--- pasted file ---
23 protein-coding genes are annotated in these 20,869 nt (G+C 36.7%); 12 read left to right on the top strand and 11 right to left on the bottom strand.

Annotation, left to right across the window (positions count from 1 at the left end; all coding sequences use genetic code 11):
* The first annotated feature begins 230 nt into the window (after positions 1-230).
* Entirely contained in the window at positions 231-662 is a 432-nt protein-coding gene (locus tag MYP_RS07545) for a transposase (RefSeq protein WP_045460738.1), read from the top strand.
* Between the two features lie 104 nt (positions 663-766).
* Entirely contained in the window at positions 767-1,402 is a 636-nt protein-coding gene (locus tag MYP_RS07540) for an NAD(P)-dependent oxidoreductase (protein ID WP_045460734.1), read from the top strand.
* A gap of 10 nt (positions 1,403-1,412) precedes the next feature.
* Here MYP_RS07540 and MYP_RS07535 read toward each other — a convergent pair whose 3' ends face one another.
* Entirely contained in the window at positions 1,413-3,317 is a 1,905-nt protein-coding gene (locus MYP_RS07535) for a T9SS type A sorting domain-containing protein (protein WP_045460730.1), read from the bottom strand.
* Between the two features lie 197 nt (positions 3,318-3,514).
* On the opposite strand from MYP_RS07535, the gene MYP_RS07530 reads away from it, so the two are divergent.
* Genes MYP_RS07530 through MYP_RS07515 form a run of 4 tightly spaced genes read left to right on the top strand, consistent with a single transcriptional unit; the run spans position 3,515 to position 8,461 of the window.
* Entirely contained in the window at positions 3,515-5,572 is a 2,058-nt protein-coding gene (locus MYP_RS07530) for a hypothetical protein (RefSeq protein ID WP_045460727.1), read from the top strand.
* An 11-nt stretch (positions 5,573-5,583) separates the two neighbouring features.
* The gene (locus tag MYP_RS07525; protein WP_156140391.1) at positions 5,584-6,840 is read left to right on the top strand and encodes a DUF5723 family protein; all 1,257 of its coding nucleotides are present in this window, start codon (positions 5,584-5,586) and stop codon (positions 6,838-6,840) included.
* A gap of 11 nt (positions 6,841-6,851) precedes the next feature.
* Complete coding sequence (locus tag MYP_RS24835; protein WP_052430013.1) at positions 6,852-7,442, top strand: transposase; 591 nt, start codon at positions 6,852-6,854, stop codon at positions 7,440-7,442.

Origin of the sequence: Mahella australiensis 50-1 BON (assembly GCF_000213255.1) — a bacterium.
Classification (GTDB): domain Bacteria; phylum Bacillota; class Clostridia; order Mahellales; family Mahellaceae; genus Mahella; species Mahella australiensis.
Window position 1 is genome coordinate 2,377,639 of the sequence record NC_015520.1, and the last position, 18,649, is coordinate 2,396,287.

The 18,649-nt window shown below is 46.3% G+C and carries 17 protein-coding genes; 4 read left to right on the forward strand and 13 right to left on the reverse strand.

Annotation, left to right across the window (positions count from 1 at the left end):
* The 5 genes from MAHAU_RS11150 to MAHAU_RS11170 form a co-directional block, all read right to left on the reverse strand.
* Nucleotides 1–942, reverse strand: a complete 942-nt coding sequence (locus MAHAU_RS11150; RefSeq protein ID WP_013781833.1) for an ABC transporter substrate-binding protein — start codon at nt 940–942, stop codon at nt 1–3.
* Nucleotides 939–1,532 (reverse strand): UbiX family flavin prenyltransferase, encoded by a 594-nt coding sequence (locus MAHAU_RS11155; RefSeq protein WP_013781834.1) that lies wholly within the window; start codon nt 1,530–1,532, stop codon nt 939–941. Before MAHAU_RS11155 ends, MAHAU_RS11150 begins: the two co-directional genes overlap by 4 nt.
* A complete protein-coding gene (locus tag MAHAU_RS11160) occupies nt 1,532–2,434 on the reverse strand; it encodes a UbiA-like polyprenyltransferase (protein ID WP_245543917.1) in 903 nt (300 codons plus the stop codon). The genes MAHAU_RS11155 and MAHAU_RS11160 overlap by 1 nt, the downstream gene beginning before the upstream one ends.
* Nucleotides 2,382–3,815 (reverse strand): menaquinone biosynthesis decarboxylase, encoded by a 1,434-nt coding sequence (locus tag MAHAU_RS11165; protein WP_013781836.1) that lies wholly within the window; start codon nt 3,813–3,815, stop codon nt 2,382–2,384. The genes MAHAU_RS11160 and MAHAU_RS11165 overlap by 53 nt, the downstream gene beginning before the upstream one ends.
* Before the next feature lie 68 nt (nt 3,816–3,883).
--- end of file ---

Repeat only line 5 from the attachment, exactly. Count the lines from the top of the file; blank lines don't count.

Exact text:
* Between the two features lie 104 nt (positions 663-766).